We arrived in Cape Town on Wednesday, and I have been enjoying it so much I haven’t stopped to post! Wednesday night, we went to a surprise book signing at the charming Kalk Bay bookstore (John well knows that in my next career a bookshop/coffee shop is in the cards. I would be okay if it looked exactly like this, complete with a picture window and ocean view!).
Thursday, we went to Ikamva Labantu–overseen by the same organization (Infinite Family) as Nkosi’s Haven in Johannesburg. Ikamva Labantu in the Gugelethu township is an after-school program for students 6 years old through 18 years old. They also have a creche (daycare) for younger children and a senior club for the “grannies” (many of whom are primary caretakers for the children). The Granny clubs also provide a place for seniors to get a hot meal, receive childcare support, and get medical services like glucose testing.
We arrived in time for a tour of the facility–a U-shaped building with classroom doors opening out to a playground, a playing field, and some additional buildings (read: shipping containers) for therapists’ offices and the Infinite Family on-site office. After our tour, we met with the after-school program teachers and community development staff. We learned about what strategies were more and less successful as they try to impart life skills, reading and math support, and computer skills to their learners. We then worked with them on facilitation skills, identifying individual student talents, interests, and dispositions, and then helping students find careers that would be of interest to specific students. One of their major concerns was how to expose their children to life beyond their neighborhood. The airport was close by, and the teachers mentioned many students not only hadn’t been there, they didn’t even have a frame of reference for an airport (and all the jobs they require to operate!).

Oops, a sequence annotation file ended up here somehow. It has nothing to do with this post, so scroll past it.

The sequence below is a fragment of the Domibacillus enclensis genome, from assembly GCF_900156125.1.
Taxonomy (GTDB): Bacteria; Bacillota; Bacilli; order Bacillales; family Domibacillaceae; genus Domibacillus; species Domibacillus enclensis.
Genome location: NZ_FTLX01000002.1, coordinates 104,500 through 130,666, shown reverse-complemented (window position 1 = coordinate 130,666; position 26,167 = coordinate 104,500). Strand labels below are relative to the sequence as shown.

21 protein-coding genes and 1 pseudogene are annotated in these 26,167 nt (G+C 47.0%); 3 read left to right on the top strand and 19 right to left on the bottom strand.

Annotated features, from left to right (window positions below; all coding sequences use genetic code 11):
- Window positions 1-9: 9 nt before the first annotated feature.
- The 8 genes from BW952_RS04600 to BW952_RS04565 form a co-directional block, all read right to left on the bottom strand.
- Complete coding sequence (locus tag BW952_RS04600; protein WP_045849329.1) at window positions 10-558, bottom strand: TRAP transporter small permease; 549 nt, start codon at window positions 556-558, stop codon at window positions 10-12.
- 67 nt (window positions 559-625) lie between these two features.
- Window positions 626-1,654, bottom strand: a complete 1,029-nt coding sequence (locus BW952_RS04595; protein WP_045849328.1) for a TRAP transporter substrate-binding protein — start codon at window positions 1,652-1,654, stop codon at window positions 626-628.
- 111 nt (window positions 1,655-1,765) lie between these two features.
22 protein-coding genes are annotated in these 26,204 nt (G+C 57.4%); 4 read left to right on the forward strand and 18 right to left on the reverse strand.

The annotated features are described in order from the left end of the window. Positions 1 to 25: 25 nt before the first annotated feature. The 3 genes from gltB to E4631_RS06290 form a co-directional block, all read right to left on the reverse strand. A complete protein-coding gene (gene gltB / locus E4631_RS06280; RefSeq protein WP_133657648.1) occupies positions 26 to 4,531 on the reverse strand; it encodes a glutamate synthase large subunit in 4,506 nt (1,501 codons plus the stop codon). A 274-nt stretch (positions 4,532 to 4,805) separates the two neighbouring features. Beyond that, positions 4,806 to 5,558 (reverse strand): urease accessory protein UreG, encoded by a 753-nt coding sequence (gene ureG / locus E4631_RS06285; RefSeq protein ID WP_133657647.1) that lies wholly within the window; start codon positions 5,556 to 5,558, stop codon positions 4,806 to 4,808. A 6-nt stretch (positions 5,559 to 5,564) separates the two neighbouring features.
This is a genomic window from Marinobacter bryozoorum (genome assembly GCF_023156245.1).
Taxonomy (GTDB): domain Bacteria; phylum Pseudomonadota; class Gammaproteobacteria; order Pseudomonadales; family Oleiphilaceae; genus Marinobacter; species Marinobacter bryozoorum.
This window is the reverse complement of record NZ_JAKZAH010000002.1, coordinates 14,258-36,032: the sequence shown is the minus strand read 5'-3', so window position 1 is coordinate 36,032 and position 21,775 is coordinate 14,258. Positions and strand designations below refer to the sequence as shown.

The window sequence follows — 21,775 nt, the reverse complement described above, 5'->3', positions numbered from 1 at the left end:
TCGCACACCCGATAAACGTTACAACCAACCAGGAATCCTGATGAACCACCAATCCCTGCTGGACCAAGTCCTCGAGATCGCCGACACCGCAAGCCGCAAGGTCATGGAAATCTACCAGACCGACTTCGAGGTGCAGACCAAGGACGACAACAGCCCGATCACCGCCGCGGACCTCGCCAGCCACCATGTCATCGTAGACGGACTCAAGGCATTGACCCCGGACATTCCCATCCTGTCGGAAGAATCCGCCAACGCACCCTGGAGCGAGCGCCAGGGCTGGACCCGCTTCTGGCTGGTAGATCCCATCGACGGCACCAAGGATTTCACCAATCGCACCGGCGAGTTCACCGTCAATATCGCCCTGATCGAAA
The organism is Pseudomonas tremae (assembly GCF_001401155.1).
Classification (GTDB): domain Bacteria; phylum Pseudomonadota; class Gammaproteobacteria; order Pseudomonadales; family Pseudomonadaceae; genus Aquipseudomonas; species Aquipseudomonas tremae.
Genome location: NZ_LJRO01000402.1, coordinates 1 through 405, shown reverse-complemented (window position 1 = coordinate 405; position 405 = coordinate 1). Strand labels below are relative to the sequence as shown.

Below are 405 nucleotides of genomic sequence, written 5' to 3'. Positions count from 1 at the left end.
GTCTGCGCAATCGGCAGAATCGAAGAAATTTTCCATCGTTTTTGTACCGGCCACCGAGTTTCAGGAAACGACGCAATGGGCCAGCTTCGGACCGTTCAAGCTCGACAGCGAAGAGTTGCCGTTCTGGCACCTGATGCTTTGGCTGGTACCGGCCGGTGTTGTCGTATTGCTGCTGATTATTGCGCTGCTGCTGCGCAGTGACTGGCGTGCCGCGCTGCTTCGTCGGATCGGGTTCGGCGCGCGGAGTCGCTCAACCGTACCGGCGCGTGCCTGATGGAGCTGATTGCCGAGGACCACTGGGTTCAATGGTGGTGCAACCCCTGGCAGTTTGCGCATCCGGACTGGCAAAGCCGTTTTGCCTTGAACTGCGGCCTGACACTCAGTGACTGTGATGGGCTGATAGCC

We then worked with their 14-18 year old students (about 30 total, all except one were boys). Working with one of their teachers, we co-facilitated a True Colors personality assessment and discussed how their varied results could give them more ideas to consider for future careers. We also talked about how a team of all one type of personality doesn’t get very far in achieving a goal together. A strong team requires the strengths of many different kinds of people to mitigate weaknesses. We played the “Me Too” game from Teboho Trust, and then they taught us a game, as well. We had a delicious South Africa meal, including roasted chicken and potatoes with rice and a side of a green pepper and onion minestrone gravy.